November 24, 2015—When it comes to birth control, feminists and libertarians should largely be in agreement that developments in California and Oregon protect freedom of choice and privacy.
That’s because the two states passed new laws making birth control available over-the-counter, without a traditional prescription, once a pharmacist’s questionnaire is answered.
“I feel strongly that this is what’s best for women’s health in the 21st century, and I also feel it will have repercussions for decreasing poverty because one of the key things for women in poverty is unintended pregnancy,” Republican Oregon Representative Knute Buehler told the New York Times.
At the federal level, however, there are efforts to disrupt this simpler system. Some fear that since over-the-counter birth control isn’t covered by Obamacare, poorer women won’t have equal access. So, either insurance companies would be required to cover it anyway, or some middle-of-the-road system where a pharmacist prescribed birth control would need to be implemented.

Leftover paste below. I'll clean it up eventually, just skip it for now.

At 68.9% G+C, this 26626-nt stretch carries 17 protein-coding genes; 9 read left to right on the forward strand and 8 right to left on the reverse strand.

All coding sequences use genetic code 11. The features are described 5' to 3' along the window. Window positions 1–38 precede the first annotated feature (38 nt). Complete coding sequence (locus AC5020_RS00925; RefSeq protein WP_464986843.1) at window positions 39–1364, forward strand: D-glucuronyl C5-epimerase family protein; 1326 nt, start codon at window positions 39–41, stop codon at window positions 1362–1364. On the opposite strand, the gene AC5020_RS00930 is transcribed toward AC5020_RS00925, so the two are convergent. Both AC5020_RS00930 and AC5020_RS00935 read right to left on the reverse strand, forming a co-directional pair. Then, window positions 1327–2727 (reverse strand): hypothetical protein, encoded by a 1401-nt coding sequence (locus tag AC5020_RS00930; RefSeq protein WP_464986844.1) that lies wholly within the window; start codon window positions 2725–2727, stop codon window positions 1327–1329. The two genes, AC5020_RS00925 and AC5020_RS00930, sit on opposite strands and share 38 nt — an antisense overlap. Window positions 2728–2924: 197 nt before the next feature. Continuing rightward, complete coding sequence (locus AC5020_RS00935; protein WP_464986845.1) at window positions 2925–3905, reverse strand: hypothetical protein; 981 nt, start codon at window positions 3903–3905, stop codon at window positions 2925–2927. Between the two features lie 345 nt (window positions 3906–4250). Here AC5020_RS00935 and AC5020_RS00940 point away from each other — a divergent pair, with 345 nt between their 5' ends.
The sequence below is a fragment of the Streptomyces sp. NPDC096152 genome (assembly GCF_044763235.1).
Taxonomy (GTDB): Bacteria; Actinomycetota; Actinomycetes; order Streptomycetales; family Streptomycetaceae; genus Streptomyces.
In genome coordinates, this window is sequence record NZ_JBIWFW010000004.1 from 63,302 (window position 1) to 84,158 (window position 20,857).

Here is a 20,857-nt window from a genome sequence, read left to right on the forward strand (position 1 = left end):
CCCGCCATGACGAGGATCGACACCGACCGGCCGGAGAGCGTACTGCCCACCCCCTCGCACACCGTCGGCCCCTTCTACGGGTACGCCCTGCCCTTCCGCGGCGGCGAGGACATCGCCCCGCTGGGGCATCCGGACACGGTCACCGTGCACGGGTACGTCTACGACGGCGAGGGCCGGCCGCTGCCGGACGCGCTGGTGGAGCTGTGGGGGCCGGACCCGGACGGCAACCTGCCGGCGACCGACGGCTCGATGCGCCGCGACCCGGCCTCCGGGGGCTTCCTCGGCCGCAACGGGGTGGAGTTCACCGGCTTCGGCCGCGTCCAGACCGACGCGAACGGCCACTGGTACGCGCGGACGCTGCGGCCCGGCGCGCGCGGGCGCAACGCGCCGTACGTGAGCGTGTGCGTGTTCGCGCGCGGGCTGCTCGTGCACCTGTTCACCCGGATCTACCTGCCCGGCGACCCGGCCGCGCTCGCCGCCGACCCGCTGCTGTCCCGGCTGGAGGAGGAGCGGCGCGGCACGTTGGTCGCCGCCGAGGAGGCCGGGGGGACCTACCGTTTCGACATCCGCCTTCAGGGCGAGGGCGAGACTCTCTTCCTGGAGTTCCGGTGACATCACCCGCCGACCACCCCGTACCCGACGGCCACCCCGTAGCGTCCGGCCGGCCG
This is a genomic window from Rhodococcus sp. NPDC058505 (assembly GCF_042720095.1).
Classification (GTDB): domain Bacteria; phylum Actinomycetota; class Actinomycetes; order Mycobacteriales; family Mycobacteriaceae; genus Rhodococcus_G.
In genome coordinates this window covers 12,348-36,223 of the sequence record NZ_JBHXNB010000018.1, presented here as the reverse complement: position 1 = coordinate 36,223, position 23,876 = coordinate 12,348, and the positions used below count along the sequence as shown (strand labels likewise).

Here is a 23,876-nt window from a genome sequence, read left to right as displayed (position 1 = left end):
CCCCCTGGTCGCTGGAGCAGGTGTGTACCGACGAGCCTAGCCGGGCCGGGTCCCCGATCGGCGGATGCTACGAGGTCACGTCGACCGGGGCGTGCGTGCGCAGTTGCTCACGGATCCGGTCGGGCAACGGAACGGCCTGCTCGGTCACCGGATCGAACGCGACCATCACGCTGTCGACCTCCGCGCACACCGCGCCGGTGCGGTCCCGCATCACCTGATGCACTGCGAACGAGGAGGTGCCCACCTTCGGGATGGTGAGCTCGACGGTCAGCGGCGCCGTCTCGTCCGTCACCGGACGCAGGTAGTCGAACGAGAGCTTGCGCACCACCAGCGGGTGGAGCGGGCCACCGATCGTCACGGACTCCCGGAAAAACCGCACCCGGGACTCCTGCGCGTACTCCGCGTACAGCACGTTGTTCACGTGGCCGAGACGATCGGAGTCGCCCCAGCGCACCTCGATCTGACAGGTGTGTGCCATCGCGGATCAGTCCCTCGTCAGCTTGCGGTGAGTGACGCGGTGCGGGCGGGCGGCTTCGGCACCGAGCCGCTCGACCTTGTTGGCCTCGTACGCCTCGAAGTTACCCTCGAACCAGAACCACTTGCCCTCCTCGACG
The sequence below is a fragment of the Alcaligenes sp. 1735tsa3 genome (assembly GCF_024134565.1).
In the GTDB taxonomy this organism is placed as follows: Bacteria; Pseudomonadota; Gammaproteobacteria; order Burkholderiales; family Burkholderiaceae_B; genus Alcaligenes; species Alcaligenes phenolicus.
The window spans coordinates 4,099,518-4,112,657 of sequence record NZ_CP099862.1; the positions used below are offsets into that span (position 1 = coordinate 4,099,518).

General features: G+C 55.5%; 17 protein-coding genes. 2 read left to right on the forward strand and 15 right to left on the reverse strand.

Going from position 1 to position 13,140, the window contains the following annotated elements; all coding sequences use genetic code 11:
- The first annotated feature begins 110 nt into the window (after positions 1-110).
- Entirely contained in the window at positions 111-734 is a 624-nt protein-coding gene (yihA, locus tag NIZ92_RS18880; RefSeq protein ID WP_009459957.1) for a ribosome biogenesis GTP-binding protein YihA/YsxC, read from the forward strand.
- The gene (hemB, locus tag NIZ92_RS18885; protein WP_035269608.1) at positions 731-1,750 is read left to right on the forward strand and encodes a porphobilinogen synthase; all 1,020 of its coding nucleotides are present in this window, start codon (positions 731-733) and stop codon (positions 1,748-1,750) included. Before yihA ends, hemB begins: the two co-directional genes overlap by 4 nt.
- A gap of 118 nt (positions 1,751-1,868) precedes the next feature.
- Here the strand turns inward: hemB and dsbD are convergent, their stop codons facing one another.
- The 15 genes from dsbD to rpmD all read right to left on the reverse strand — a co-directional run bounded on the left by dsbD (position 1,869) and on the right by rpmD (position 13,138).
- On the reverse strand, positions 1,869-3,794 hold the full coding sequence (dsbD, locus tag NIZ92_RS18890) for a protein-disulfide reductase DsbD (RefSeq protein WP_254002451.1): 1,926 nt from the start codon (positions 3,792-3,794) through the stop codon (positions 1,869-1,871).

“My basic tenet is there should be nobody between the patient and the pill,” Dr. Mark DeFrancesco, President of The American Congress of Obstetricians and Gynecologists, told the Times. “I’m afraid we’re going to create a new model that becomes a barrier between that and over the counter. I worry that it’s going to derail the over-the-counter movement.”
Food and Drug Administration approval for over-the-counter birth control could also be time-consuming, endangering progress to simpler transactions. In the meantime, a pharmacist board in New Mexico is considering pushing a bill similar to California’s and Oregon’s, and a supermarket chain with stores in California and Nevada is encouraging the latter state to follow the former’s lead.
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